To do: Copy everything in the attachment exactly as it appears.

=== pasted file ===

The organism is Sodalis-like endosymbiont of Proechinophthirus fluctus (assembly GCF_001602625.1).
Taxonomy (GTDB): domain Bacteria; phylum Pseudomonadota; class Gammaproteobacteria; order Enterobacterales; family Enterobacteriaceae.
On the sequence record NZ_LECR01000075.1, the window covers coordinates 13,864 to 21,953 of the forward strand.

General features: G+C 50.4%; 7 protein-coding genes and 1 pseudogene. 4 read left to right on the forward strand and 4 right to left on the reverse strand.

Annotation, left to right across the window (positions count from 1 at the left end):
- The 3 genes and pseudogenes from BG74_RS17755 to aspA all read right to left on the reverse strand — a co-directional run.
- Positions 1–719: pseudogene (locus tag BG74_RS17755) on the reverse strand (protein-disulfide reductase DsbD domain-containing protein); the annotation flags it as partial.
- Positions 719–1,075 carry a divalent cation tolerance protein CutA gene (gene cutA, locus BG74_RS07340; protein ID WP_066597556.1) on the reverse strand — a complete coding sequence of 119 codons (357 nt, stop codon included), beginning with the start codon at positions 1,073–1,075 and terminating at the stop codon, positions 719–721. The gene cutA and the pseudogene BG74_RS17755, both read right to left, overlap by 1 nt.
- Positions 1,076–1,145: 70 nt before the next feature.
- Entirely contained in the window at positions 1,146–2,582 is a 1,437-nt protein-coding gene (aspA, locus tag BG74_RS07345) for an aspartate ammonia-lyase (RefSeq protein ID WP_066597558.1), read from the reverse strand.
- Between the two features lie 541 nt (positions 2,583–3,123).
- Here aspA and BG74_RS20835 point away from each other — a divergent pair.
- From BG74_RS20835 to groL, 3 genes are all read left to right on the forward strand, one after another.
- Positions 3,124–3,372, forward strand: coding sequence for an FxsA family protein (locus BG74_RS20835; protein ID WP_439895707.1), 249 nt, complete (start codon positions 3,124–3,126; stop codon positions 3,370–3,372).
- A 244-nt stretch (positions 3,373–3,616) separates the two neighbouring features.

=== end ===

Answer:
The organism is Sodalis-like endosymbiont of Proechinophthirus fluctus (assembly GCF_001602625.1).
Taxonomy (GTDB): domain Bacteria; phylum Pseudomonadota; class Gammaproteobacteria; order Enterobacterales; family Enterobacteriaceae.
On the sequence record NZ_LECR01000075.1, the window covers coordinates 13,864 to 21,953 of the forward strand.

General features: G+C 50.4%; 7 protein-coding genes and 1 pseudogene. 4 read left to right on the forward strand and 4 right to left on the reverse strand.

Annotation, left to right across the window (positions count from 1 at the left end):
- The 3 genes and pseudogenes from BG74_RS17755 to aspA all read right to left on the reverse strand — a co-directional run.
- Positions 1–719: pseudogene (locus tag BG74_RS17755) on the reverse strand (protein-disulfide reductase DsbD domain-containing protein); the annotation flags it as partial.
- Positions 719–1,075 carry a divalent cation tolerance protein CutA gene (gene cutA, locus BG74_RS07340; protein ID WP_066597556.1) on the reverse strand — a complete coding sequence of 119 codons (357 nt, stop codon included), beginning with the start codon at positions 1,073–1,075 and terminating at the stop codon, positions 719–721. The gene cutA and the pseudogene BG74_RS17755, both read right to left, overlap by 1 nt.
- Positions 1,076–1,145: 70 nt before the next feature.
- Entirely contained in the window at positions 1,146–2,582 is a 1,437-nt protein-coding gene (aspA, locus tag BG74_RS07345) for an aspartate ammonia-lyase (RefSeq protein ID WP_066597558.1), read from the reverse strand.
- Between the two features lie 541 nt (positions 2,583–3,123).
- Here aspA and BG74_RS20835 point away from each other — a divergent pair.
- From BG74_RS20835 to groL, 3 genes are all read left to right on the forward strand, one after another.
- Positions 3,124–3,372, forward strand: coding sequence for an FxsA family protein (locus BG74_RS20835; protein ID WP_439895707.1), 249 nt, complete (start codon positions 3,124–3,126; stop codon positions 3,370–3,372).
- A 244-nt stretch (positions 3,373–3,616) separates the two neighbouring features.